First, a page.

Coronado Peak • Huachuca Mountains
• Coronado National Memorial
• Cochise County


Start of the trail
 

Five minutes later, I am almost there
 

View southeast at Cerro San Jose in Mexico
 

View back toward Montezuma Pass, the vehicles parked there, the windy road to get there, and the full mass of the Huachuca Mountains and of Miller Peak
 

View east down through the canyon
 

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Date: February 21, 2015 • Elevation: 6,864 feet • Prominence: 289 feet • Distance: 0.8 mile • Time: 30 minutes • Gain: 270 feet • Conditions: Cool, overcast with gusty winds

Coronado Peak is a small bump in the southern foothills of the Huachuca Mountains. It's not much of a hike to get to the top, but it is popular, and many people who come to the area when visiting the Coronado National Memorial and who bother to drive the steep road to Montezuma Pass will probably hike this peak. The trail is good, has benches and informative signs, and the views are excellent.

Beth and I were in Sierra Vista for the weekend. I had a conference at Cochise College on Friday, so we decided to make a weekend out of it. We stayed at the Quality Inn in town, the same place we stayed on our last visit here in 2004, when we hiked Miller Peak. We arrived late Thursday evening, a little after midnight.

Friday was my conference, which ran about four hours. Then I explored the Fort Huachuca (Army) Base, scouting the roads for a possible hike up Huachuca Peak. I was able to get on with no problem and even able to follow the myriad of roads to the one leading up Huachuca Canyon. I drove in about two miles, but the road was very rocky. I was not going to hike the peak today anyway. I had thought about hiking it tomorrow, but I decided that I'd wait another time. The weather was cold and blustery, and the hike was longer than I assumed. I didn't want to strand Beth back at the hotel for most of the day. I exited the base and returned to the hotel around 2 p.m. We were both beat and spent the rest of the day napping and watching Criminal Minds reruns.

For Saturday, we planned a loop drive to Bisbee, with a side trip to the Coronado Memorial. We left the hotel around noon, arriving to the Memorial about 20 minutes later. We drove up the road to Montezuma Pass, where we had also parked on our Miller Peak hike. The road is hardpack but it was bumpy in places. When we rolled into the parking lot, there were about six other cars plus a couple Border Patrol vehicles. The sky was gray and it was breezy and chilly.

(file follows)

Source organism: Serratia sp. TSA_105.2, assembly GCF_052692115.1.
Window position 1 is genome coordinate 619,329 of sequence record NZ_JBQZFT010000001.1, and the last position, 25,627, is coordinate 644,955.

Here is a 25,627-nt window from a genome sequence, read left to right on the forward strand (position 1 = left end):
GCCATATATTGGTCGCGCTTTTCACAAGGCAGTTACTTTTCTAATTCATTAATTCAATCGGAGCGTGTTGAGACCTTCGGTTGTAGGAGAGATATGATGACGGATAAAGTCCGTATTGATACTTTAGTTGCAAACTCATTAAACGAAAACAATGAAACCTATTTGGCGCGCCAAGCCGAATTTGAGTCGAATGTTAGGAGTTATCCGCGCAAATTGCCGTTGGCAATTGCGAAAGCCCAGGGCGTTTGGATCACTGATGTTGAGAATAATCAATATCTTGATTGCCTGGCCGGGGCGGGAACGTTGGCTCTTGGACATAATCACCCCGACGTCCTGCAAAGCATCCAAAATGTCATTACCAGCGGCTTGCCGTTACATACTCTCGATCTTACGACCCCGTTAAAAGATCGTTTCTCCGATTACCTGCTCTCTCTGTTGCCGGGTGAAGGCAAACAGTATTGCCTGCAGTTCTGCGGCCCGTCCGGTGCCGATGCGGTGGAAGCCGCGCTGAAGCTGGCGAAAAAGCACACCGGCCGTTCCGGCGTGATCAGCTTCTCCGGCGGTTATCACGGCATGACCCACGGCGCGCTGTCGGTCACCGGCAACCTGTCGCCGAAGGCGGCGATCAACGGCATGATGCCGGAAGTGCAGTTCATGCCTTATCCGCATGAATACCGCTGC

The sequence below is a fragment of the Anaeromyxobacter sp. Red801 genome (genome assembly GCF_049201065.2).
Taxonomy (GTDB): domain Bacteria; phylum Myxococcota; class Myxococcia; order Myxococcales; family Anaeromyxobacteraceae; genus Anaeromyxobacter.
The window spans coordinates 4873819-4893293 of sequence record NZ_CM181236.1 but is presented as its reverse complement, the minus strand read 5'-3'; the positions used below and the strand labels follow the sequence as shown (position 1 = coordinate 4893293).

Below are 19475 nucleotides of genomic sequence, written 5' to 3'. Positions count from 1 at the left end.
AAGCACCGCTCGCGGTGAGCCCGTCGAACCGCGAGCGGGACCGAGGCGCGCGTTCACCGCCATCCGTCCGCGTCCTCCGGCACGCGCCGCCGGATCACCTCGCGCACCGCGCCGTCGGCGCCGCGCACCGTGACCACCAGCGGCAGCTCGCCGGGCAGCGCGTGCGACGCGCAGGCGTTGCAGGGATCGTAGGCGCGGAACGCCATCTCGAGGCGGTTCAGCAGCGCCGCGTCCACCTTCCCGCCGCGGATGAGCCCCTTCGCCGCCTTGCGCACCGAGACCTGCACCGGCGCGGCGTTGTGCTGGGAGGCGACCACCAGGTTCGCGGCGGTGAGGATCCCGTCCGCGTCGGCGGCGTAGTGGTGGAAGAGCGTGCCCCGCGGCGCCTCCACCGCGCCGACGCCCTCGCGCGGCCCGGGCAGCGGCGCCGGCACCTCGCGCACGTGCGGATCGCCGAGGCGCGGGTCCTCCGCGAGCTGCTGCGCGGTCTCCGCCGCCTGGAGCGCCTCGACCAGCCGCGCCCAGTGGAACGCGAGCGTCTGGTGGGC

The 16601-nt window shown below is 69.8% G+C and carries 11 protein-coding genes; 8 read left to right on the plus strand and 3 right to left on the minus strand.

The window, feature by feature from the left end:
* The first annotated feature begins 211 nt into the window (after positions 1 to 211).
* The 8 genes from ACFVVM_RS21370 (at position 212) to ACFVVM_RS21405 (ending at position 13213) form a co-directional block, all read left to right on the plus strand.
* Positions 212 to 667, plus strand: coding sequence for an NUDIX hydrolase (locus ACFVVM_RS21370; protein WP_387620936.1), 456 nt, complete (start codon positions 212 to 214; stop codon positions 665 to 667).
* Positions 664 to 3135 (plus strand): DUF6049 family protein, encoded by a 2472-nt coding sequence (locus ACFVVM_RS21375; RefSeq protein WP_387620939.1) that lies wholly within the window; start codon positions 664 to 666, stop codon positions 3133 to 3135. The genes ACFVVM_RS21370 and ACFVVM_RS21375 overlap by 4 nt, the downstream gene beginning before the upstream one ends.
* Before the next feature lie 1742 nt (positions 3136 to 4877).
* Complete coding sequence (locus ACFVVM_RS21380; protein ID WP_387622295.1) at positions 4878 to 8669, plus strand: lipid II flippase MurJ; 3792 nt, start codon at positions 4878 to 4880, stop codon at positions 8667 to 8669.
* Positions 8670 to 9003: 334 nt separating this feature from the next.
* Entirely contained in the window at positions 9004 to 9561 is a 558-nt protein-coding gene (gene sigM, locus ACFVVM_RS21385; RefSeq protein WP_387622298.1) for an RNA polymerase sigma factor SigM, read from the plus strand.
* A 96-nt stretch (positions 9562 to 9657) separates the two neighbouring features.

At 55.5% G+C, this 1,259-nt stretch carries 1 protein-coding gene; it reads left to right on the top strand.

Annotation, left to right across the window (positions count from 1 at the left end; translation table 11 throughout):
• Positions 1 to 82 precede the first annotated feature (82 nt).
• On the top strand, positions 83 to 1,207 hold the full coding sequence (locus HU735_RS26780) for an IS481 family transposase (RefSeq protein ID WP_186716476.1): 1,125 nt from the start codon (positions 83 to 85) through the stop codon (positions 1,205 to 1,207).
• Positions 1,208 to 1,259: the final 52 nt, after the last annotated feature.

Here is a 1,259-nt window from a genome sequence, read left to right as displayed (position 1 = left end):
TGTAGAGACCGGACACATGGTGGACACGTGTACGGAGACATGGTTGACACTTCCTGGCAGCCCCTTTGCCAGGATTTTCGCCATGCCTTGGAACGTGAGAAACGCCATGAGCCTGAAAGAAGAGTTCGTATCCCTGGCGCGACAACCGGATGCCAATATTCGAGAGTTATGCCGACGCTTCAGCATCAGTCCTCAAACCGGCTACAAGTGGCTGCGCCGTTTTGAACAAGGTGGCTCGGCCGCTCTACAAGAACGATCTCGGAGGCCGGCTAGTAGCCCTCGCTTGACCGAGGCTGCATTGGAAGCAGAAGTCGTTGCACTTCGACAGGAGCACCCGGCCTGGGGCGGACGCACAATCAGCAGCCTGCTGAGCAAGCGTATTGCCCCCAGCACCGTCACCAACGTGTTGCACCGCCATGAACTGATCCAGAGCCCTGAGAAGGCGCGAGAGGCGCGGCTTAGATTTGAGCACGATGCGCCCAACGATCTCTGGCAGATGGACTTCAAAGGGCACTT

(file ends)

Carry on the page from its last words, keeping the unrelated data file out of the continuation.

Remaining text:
My hike to the top and back took just thirty minutes. Part of the trail is the Arizona Trail, and the views were nice, but hazy with muted colors due to the clouds. There were other hikers on the trail, and I stopped at each of the signs to learn about Coronado, the leader of the first significant European exploration into what would become the United States. A few years earlier, a Franciscan monk named Fray Marcos de Niza had entered into "Arizona" in the 1530s. His reports spurred the much larger expedition led by Coronado. As was typical of these explorers back then, all they seemed to want was gold. Coronado eventually got as far as Salina, Kansas, but got no gold. They did pioneer routes across the land and later expeditions and people would follow. The memorial is merely to commemorate his arrival into the "United States".

We stayed at the pass for about an hour, then drove down. From here, we drove to Bisbee, and spent about an hour there, looking around its antique shops. Beth bought some neat minerals from a roadside kiosk. We've been to Bisbee before and will come back. This was not intended to be a long visit. From Bisbee, we drove back to Sierra Vista.

The following day, we drove home, arriving about noon.

(c) 2015 Scott Surgent. For entertainment purposes only. This report is not meant to replace maps, compass, gps and other common sense hiking/navigation items. Neither I nor the webhost can be held responsible for unfortunate situations that may arise based on these trip reports. Conditions (physical and legal) change over time! Some of these hikes are major mountaineering or backpacking endeavors that require skill, proper gear, proper fitness and general experience.